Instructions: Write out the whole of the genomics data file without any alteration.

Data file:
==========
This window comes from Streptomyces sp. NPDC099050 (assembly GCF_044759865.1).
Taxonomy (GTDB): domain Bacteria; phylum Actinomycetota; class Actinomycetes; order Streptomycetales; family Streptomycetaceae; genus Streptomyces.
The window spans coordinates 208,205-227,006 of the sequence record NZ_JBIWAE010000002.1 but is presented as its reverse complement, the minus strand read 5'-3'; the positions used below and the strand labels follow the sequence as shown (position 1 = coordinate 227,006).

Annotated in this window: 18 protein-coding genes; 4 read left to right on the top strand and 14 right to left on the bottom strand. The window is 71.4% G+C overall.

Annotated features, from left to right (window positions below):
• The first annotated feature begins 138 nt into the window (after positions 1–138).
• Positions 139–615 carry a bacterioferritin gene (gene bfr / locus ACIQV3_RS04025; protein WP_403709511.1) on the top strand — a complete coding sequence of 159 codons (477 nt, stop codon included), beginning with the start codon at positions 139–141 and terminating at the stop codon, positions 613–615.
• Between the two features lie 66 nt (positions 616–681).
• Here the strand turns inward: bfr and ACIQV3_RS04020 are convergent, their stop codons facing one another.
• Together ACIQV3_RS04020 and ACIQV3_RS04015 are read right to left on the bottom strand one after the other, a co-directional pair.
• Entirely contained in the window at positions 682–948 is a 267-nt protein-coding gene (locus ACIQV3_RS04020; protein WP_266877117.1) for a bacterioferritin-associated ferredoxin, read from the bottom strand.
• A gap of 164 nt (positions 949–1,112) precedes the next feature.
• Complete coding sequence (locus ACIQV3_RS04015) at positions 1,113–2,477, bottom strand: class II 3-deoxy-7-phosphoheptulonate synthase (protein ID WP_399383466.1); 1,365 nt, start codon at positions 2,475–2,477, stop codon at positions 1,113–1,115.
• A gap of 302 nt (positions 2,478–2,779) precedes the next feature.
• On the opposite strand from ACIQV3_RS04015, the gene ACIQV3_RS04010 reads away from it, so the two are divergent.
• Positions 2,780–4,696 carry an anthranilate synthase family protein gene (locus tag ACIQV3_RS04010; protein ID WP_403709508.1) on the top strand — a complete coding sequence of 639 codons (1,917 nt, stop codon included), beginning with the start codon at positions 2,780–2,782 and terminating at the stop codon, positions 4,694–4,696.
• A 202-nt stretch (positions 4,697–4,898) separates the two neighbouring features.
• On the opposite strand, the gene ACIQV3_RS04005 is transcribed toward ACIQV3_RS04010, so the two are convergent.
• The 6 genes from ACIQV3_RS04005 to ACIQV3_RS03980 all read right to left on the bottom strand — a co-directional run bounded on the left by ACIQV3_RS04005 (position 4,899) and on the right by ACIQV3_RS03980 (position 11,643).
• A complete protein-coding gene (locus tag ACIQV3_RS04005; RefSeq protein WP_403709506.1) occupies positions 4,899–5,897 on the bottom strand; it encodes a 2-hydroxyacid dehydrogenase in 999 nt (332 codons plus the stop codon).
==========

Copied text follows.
This window comes from Streptomyces sp. NPDC099050 (assembly GCF_044759865.1).
Taxonomy (GTDB): domain Bacteria; phylum Actinomycetota; class Actinomycetes; order Streptomycetales; family Streptomycetaceae; genus Streptomyces.
The window spans coordinates 208,205-227,006 of the sequence record NZ_JBIWAE010000002.1 but is presented as its reverse complement, the minus strand read 5'-3'; the positions used below and the strand labels follow the sequence as shown (position 1 = coordinate 227,006).

Annotated in this window: 18 protein-coding genes; 4 read left to right on the top strand and 14 right to left on the bottom strand. The window is 71.4% G+C overall.

Annotated features, from left to right (window positions below):
• The first annotated feature begins 138 nt into the window (after positions 1–138).
• Positions 139–615 carry a bacterioferritin gene (gene bfr / locus ACIQV3_RS04025; protein WP_403709511.1) on the top strand — a complete coding sequence of 159 codons (477 nt, stop codon included), beginning with the start codon at positions 139–141 and terminating at the stop codon, positions 613–615.
• Between the two features lie 66 nt (positions 616–681).
• Here the strand turns inward: bfr and ACIQV3_RS04020 are convergent, their stop codons facing one another.
• Together ACIQV3_RS04020 and ACIQV3_RS04015 are read right to left on the bottom strand one after the other, a co-directional pair.
• Entirely contained in the window at positions 682–948 is a 267-nt protein-coding gene (locus ACIQV3_RS04020; protein WP_266877117.1) for a bacterioferritin-associated ferredoxin, read from the bottom strand.
• A gap of 164 nt (positions 949–1,112) precedes the next feature.
• Complete coding sequence (locus ACIQV3_RS04015) at positions 1,113–2,477, bottom strand: class II 3-deoxy-7-phosphoheptulonate synthase (protein ID WP_399383466.1); 1,365 nt, start codon at positions 2,475–2,477, stop codon at positions 1,113–1,115.
• A gap of 302 nt (positions 2,478–2,779) precedes the next feature.
• On the opposite strand from ACIQV3_RS04015, the gene ACIQV3_RS04010 reads away from it, so the two are divergent.
• Positions 2,780–4,696 carry an anthranilate synthase family protein gene (locus tag ACIQV3_RS04010; protein ID WP_403709508.1) on the top strand — a complete coding sequence of 639 codons (1,917 nt, stop codon included), beginning with the start codon at positions 2,780–2,782 and terminating at the stop codon, positions 4,694–4,696.
• A 202-nt stretch (positions 4,697–4,898) separates the two neighbouring features.
• On the opposite strand, the gene ACIQV3_RS04005 is transcribed toward ACIQV3_RS04010, so the two are convergent.
• The 6 genes from ACIQV3_RS04005 to ACIQV3_RS03980 all read right to left on the bottom strand — a co-directional run bounded on the left by ACIQV3_RS04005 (position 4,899) and on the right by ACIQV3_RS03980 (position 11,643).
• A complete protein-coding gene (locus tag ACIQV3_RS04005; RefSeq protein WP_403709506.1) occupies positions 4,899–5,897 on the bottom strand; it encodes a 2-hydroxyacid dehydrogenase in 999 nt (332 codons plus the stop codon).